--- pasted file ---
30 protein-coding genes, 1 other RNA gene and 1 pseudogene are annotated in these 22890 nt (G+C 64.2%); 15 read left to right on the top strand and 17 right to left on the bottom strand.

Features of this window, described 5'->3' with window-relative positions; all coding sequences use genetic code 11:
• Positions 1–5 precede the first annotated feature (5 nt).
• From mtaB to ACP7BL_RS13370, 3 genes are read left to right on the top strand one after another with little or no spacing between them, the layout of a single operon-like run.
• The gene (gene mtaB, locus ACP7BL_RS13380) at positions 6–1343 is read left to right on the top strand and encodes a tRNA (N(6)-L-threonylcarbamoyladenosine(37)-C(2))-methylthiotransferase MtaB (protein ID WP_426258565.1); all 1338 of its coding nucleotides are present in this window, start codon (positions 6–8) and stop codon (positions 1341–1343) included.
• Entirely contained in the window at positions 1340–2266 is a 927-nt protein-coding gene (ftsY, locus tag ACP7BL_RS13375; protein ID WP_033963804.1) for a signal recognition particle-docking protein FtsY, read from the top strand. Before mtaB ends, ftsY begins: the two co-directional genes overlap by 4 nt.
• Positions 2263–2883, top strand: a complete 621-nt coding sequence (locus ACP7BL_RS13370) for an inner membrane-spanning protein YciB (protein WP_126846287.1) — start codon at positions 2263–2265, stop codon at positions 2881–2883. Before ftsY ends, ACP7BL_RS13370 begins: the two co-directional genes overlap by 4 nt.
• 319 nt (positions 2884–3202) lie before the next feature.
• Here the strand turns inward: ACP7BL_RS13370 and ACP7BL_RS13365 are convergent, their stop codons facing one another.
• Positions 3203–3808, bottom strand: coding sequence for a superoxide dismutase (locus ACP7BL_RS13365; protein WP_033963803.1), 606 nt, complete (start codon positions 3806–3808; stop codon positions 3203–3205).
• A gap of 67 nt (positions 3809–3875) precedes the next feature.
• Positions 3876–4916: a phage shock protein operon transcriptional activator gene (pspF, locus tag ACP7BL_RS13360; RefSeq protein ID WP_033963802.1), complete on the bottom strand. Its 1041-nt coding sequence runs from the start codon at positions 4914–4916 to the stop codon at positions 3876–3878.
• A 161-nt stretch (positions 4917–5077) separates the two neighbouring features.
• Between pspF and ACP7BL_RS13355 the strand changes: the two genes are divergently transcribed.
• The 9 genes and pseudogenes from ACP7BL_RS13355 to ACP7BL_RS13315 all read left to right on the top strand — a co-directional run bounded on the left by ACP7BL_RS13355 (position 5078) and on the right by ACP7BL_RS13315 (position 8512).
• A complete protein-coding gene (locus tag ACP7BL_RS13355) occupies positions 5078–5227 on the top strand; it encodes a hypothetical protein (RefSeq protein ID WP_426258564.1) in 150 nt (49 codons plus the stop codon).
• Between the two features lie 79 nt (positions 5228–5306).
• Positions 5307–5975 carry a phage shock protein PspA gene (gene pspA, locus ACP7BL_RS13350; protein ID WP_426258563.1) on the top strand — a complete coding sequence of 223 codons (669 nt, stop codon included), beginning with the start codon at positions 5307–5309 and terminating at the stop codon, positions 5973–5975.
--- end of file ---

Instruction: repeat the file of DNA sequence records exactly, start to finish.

30 protein-coding genes, 1 other RNA gene and 1 pseudogene are annotated in these 22890 nt (G+C 64.2%); 15 read left to right on the top strand and 17 right to left on the bottom strand.

Features of this window, described 5'->3' with window-relative positions; all coding sequences use genetic code 11:
• Positions 1–5 precede the first annotated feature (5 nt).
• From mtaB to ACP7BL_RS13370, 3 genes are read left to right on the top strand one after another with little or no spacing between them, the layout of a single operon-like run.
• The gene (gene mtaB, locus ACP7BL_RS13380) at positions 6–1343 is read left to right on the top strand and encodes a tRNA (N(6)-L-threonylcarbamoyladenosine(37)-C(2))-methylthiotransferase MtaB (protein ID WP_426258565.1); all 1338 of its coding nucleotides are present in this window, start codon (positions 6–8) and stop codon (positions 1341–1343) included.
• Entirely contained in the window at positions 1340–2266 is a 927-nt protein-coding gene (ftsY, locus tag ACP7BL_RS13375; protein ID WP_033963804.1) for a signal recognition particle-docking protein FtsY, read from the top strand. Before mtaB ends, ftsY begins: the two co-directional genes overlap by 4 nt.
• Positions 2263–2883, top strand: a complete 621-nt coding sequence (locus ACP7BL_RS13370) for an inner membrane-spanning protein YciB (protein WP_126846287.1) — start codon at positions 2263–2265, stop codon at positions 2881–2883. Before ftsY ends, ACP7BL_RS13370 begins: the two co-directional genes overlap by 4 nt.
• 319 nt (positions 2884–3202) lie before the next feature.
• Here the strand turns inward: ACP7BL_RS13370 and ACP7BL_RS13365 are convergent, their stop codons facing one another.
• Positions 3203–3808, bottom strand: coding sequence for a superoxide dismutase (locus ACP7BL_RS13365; protein WP_033963803.1), 606 nt, complete (start codon positions 3806–3808; stop codon positions 3203–3205).
• A gap of 67 nt (positions 3809–3875) precedes the next feature.
• Positions 3876–4916: a phage shock protein operon transcriptional activator gene (pspF, locus tag ACP7BL_RS13360; RefSeq protein ID WP_033963802.1), complete on the bottom strand. Its 1041-nt coding sequence runs from the start codon at positions 4914–4916 to the stop codon at positions 3876–3878.
• A 161-nt stretch (positions 4917–5077) separates the two neighbouring features.
• Between pspF and ACP7BL_RS13355 the strand changes: the two genes are divergently transcribed.
• The 9 genes and pseudogenes from ACP7BL_RS13355 to ACP7BL_RS13315 all read left to right on the top strand — a co-directional run bounded on the left by ACP7BL_RS13355 (position 5078) and on the right by ACP7BL_RS13315 (position 8512).
• A complete protein-coding gene (locus tag ACP7BL_RS13355) occupies positions 5078–5227 on the top strand; it encodes a hypothetical protein (RefSeq protein ID WP_426258564.1) in 150 nt (49 codons plus the stop codon).
• Between the two features lie 79 nt (positions 5228–5306).
• Positions 5307–5975 carry a phage shock protein PspA gene (gene pspA, locus ACP7BL_RS13350; protein ID WP_426258563.1) on the top strand — a complete coding sequence of 223 codons (669 nt, stop codon included), beginning with the start codon at positions 5307–5309 and terminating at the stop codon, positions 5973–5975.